An idea for a morality play: Capture the madness of an era when investors—entranced by new technology, a novel set of economic assumptions, and an all-powerful Federal Reserve—lost their heads, blew an exuberant bubble, and suffered a painful bust.
Sure, it may be late for a chronicle of the zany dot-com 1990s. But this template can be adapted easily to the financial trend that has defined this decade—and that may have come to a close this week. It is, in a way, the Henny Youngman Economy. Lenders pleaded: "Take my money ... please!"
In recent months, harbingers of the end of the credit bubble have been popping up like shoots of yellow forsythia. The spring brought rising subprime delinquency rates and the ensuing failures of subprime lenders. In July, leveraged hedge funds tanked, and several massive corporate-debt offerings were shelved. This month, mortgage rates for borrowers with good credit have spiked, and credit-card giant Capital One Financial jacked up interest rates, citing "business and economic factors." The coup de grâce came Tuesday, when Federal Reserve Chairman Ben Bernanke dryly declared that he was in no mood to cut interest rates.
In the past six years, since Alan Greenspan's Federal Reserve slashed short-term interest rates after 9/11, and U.S. auto companies rolled out zero-percent financing, cheap money evolved from a privilege extended only to the ultrarich into a near-constitutional right.
Credit derives from the Latin root credo, meaning "I believe." (Subprime comes from the Latin root sub primo, meaning "foreclosures in southern California.") And this credit boom rested on the staunch belief in three pillars of faith, all of which, coincidentally, underlay the 1990s boom.
Pillar No. 1. Technology, by ironing risk out of the system, obviates the business cycle and makes it safe to invest or lend at any level. In the new lending economy, the technology was securitization—the process through which loans are packaged and sold to investors.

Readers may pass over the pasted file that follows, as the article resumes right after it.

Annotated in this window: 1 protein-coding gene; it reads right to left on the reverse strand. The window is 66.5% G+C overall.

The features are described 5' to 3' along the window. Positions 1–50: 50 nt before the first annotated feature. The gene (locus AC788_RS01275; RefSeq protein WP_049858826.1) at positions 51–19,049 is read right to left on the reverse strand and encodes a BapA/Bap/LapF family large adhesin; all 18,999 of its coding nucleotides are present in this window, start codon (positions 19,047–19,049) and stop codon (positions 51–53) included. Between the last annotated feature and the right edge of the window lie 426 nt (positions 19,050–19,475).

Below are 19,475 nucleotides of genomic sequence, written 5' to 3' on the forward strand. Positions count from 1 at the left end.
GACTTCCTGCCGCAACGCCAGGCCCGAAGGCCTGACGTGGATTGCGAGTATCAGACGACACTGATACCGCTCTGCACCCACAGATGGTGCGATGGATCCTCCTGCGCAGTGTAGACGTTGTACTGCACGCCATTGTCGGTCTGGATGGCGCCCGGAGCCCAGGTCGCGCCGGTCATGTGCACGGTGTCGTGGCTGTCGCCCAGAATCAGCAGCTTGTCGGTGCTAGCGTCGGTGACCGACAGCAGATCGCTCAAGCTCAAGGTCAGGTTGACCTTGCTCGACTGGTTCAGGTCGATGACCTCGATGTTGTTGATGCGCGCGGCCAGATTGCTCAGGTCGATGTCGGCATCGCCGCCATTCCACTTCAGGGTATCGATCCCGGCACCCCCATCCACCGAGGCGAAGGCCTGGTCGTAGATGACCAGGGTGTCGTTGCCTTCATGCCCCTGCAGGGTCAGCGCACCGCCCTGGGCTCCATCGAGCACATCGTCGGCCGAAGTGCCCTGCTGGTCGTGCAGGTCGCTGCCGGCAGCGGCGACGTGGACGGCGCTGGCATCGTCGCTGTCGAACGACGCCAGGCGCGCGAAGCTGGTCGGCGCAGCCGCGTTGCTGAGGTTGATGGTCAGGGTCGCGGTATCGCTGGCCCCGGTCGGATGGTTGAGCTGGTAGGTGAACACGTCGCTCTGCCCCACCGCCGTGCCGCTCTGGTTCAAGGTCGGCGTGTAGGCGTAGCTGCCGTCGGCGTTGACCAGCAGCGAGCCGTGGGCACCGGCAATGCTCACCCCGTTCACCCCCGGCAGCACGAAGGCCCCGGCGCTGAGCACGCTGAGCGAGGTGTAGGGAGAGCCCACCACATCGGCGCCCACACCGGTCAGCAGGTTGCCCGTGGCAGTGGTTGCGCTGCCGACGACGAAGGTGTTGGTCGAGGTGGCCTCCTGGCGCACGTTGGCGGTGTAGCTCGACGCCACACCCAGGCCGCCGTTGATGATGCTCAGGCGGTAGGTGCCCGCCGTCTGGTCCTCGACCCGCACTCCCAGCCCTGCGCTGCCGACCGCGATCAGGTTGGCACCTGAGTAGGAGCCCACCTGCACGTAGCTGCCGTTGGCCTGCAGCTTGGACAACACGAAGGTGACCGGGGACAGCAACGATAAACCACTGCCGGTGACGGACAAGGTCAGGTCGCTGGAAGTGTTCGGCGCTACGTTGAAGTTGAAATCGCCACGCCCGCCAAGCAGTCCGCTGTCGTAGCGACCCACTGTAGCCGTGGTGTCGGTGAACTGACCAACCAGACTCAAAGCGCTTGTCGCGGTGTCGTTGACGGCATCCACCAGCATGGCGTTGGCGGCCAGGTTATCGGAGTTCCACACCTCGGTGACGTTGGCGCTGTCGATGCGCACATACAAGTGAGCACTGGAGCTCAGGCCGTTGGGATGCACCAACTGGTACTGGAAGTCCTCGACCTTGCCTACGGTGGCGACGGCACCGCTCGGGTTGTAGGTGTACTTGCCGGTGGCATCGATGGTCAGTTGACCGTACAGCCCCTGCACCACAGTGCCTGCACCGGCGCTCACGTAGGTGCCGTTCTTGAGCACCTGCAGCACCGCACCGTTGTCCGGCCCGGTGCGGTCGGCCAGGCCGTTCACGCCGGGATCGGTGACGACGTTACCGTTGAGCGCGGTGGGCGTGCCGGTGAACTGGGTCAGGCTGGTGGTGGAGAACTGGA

Pillar No. 2. Asset prices continually rise. Banks were willing to lend 100 percent of the purchase price (and customers were willing to take on adjustable-rate mortgages that reset at higher rates after two years) because they knew a perpetually rising real-estate market would bail out even the most leveraged borrowers.
Pillar No. 3. In a pinch, the Federal Reserve would step in with a well-timed interest-rate cut, just as it did after various 1990s crises, flooding the system with cheap money.
Cue Mr. Youngman. As low rates proliferated, lenders fell over themselves to stuff cash in customers' pockets. And, ultimately, the lenders jumped the shark. Ninety-five-percent loans gave way to no-money-down mortgages to buy preconstruction condos in Miami. Subprime loans morphed into low-doc loans, no-doc loans and, the ne plus ultra, NINJA loans: no income, no job, no assets. In this age of promiscuous credit, the overriding sentiment was "trust, but don't verify."
Bankers proved similarly accommodating to corporations, especially to private-equity firms. Historically, most bank loans came loaded with covenants—early-warning systems that stipulate that the borrower has to keep spending to a certain level. But starting in 2005, Wall Street banks, eager to supply credit to hungry private-equity firms, began extending "covenant-lite" loans—debt blissfully free of such requirements. In May 2007, according to Goldman Sachs, such loans accounted for 15 percent of bank debt.
It all worked fantastically well—borrowers got their money, bankers collected their fees, investors harvested interest payments. But this year, one by one, the pillars underlying the Henny Youngman Economy crumbled. The securitization of subprime mortgages had the perverse effect of tethering more investors around the globe to the same crumbling assets. Home prices fell nationwide for the first time in a generation, down 2 percent between June 2006 and March 2007, according to the Case-Shiller Index. And Alan Greenspan's replacement, Bernanke, revealed himself to be more concerned with the prospects of inflation than with the prospect of unemployment among hedge-fund managers.
Chagrined lenders have been gripped by the sudden realization that debt can, and does, go bad. So, just as rapidly as they rushed to lower standards, mortgage companies—the ones that remain solvent—and lenders of all types are rushing to tighten them. Credit, the fuel that powers the economy, is becoming more scarce and expensive. Somewhere, in the great borscht belt in the sky, Henny Youngman is hoisting his violin.
This column also appears in Newsweek.